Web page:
There are no words to describe the feeling of adrenaline spiking through my system right now. There are no words to describe the feeling of being pushed by a police officer, someone who is paid with your tax dollars to serve and protect you.
Yesterday, in San Francisco, on the 6th anniversary of the US invasion of Iraq, what started out as a peaceful demonstration against war and oppression rapidly escalated into a violent clash between aggressive riot police and the substantially outnumbered and unarmed civilian demonstrators. The demonstration, sponsored by ANSWER (Act Now to Stop War and End Racism), was peaceful and calm. It was not unlike many other anti-war demonstrations that have taken place there on many occasions. Sadly, yesterday was different.
The chaos broke out after a boy who was probably between 8 and 10 years old was detained under suspicion of carrying rocks in his backpack. I never saw a rock in anyone’s hand, for that matter. We are in San Francisco after all, not Palestine.
I didn’t actually see what happened that caused the police to single the boy out, but I watched as he stood crying between two police officers and several ANSWER organizers who were arguing about whether or not he was going to be arrested. Then, suddenly and without cause, the police began charging the crowd with their batons.
The police were yelling “Get back! Get on the sidewalk! NOW!”- All while pushing people with their batons. Because there was an old subway entrance on the edge of the sidewalk, there was no place for people to go, even if they could have stepped back. The police proceeded to knock people over and violently shove them with their batons up against the metal fence of the old subway entrance.
There were several demonstrators and ANSWER organizers on the ground, the police were pushing against the demonstrators, and the demonstrators were desperately trying to retreat but had nowhere to retreat to. People were screaming, cops were swinging their batons, and all the while a line of baton toting officers was forming around this small area, thus sealing us off from the rest of the rally. It was then that I noticed that the majority of people quarantined in this police pit were Arab American youth.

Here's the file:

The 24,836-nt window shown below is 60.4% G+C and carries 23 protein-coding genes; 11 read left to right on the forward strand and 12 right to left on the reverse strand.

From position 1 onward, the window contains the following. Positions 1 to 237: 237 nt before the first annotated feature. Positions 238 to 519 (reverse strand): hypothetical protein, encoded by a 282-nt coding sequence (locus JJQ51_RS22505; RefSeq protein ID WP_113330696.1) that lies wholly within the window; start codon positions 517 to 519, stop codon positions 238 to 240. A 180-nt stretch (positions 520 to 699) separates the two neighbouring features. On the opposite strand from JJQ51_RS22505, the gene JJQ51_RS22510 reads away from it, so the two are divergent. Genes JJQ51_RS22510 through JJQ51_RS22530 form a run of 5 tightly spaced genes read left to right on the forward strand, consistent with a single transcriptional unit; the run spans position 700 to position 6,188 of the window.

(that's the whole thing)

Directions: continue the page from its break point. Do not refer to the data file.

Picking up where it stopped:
Anyone watching the chaos unfold at yesterday’s march could see that the group of Arab American youth who were being corralled were no match for the throngs of well trained, baton-wielding cops. Furthermore, I believe the tactic of trapping us with a flanking line was a method of provocation and thus the cause of further altercations.
Anyone with any common sense would know that physically barricading a group of frightened and angered young people will only serve to escalate a situation. I myself was inside this police barricade and when I politely attempted to exit, I was yelled at and told to find a different exit. This was impossible given the fact that this small area was completely surrounded.
Coincidentally, this place was directly across the street from the Zionist counter-protest. Given the outrageously large number of police officers stationed in front of the counter-protest, I cannot help but wonder if this violent attack by the police was instigated by a local Zionist lobby.
What’s more is that earlier during the event, when several Arab American youths made their way over to the counter protest, the police pushed and shoved them back to the other side of the street. But when a counter-protester made his way into the ANSWER rally and began taunting people, the police stood by and did nothing. The blatantly hypocritical stance of the police was despicable. This, coupled with the outright police brutality against Arab American youths, is evidence of systematic bigotry within the San Francisco Police Department.
I have been attending protests for my entire life. Until yesterday, I had never been pushed, shoved, charged, or otherwise aggressively touched by a police officer. It saddens me that on the 6th anniversary of the Iraq war, instead of successfully raising awareness about ending the war and freeing the Middle East, we must struggle to survive something as simple as our right to freedom of assembly.
How are we supposed to feel safe when the people who are responsible for our safety are intimidating and hurting us? How are we supposed to exercise our constitutional rights to freedom of speech and freedom of assembly when there is a government police force standing by to punish us for it? Who are these people who make up the San Francisco Police Department, and every police department for that matter, who see demonstrators as a menace that need to be physically squashed for the good of society? Where is the justice?